Manchester social worker struck off register following theft conviction

A social worker who stole over £50,000 in cash from a charity she worked for has been removed from the profession by an independent committee of the General Social Care Council (GSCC).

Mrs Lynne Greenwood, 57, worked as a Service Director in the Manchester office of Creative Support Limited, a charity which provides social care services for people with learning disabilities and other mental health issues. She was convicted at Manchester Crown Court in November 2008 of two counts of theft after being found guilty of stealing £52,742.35 in cash from the charity over a period of 18-20 months. Greenwood was given an 11 months suspended prison term over two years on condition that the money was returned to Creative Support Limited, which she has since done.

Greenwood, who was not present at the GSCC’s hearing, admitted in a letter to the committee that her convictions amounted to misconduct. In mitigation, she said that no service user was directly harmed by her actions and her actions did not reflect negatively on social workers as she was not employed as a social worker at the time.  She added that she was compulsive spender but was receiving help to address these issues.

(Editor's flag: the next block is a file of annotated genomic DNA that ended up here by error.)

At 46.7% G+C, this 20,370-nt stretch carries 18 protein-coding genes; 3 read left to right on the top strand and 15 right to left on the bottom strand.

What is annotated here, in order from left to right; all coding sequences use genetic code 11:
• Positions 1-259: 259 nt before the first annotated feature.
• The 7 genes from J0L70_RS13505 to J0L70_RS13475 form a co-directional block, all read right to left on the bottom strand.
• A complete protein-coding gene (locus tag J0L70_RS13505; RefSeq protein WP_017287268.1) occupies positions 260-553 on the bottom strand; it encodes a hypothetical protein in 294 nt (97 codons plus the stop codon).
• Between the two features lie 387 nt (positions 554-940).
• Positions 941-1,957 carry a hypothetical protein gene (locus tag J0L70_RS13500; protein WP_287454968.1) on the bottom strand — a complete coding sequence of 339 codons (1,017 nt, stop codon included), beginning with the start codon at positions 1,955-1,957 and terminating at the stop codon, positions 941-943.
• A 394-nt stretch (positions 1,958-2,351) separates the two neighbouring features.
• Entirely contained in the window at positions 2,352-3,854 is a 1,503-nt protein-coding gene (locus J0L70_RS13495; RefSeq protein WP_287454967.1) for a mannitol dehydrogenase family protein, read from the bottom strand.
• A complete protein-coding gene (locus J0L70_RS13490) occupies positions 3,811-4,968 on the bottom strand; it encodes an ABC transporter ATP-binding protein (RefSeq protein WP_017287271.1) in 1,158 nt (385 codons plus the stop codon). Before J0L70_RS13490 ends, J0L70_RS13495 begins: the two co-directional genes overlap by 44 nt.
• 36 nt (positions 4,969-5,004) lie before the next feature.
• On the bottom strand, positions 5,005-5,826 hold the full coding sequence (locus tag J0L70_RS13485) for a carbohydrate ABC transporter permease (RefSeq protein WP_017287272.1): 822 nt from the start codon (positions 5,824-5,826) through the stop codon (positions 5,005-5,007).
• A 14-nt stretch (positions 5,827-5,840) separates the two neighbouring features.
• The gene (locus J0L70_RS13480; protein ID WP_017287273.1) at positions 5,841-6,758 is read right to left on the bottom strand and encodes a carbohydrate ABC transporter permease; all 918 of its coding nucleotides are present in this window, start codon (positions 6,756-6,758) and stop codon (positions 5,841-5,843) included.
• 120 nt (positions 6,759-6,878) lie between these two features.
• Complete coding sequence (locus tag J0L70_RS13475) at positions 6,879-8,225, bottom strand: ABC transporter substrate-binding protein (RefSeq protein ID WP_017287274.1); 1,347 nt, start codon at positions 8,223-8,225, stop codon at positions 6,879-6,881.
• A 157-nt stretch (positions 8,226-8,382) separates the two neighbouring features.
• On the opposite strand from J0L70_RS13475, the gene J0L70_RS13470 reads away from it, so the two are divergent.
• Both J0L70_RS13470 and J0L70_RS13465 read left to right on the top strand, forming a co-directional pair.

In finding Greenwood guilty of professional misconduct, the committee said her actions constituted a serious breach of the Code of Practice for Social Care Workers. They noted that Greenwood occupied a senior position within the charity and had deprived service users of valuable funds.

In removing her from the register, they cited sections of the code relating to maintaining the trust of service users and upholding confidence in social care services. They said allowing Greenwood to remain on the register after admitting such grave offences of dishonesty would be “wholly inappropriate and disproportionate”. By saying in her letter to the committee that money was not taken directly from service users, Greenwood “failed to demonstrate insight into the seriousness and impact of her actions.”

GSCC Chair, Rosie Varley, said “The vast majority of registered social workers are upright and honest professionals who abide by the law and the GSCC code of practice.  People who use services need to have confidence in social workers. The GSCC must take action against registrants who fail to meet the high standards expected of them in the interest of public protection.”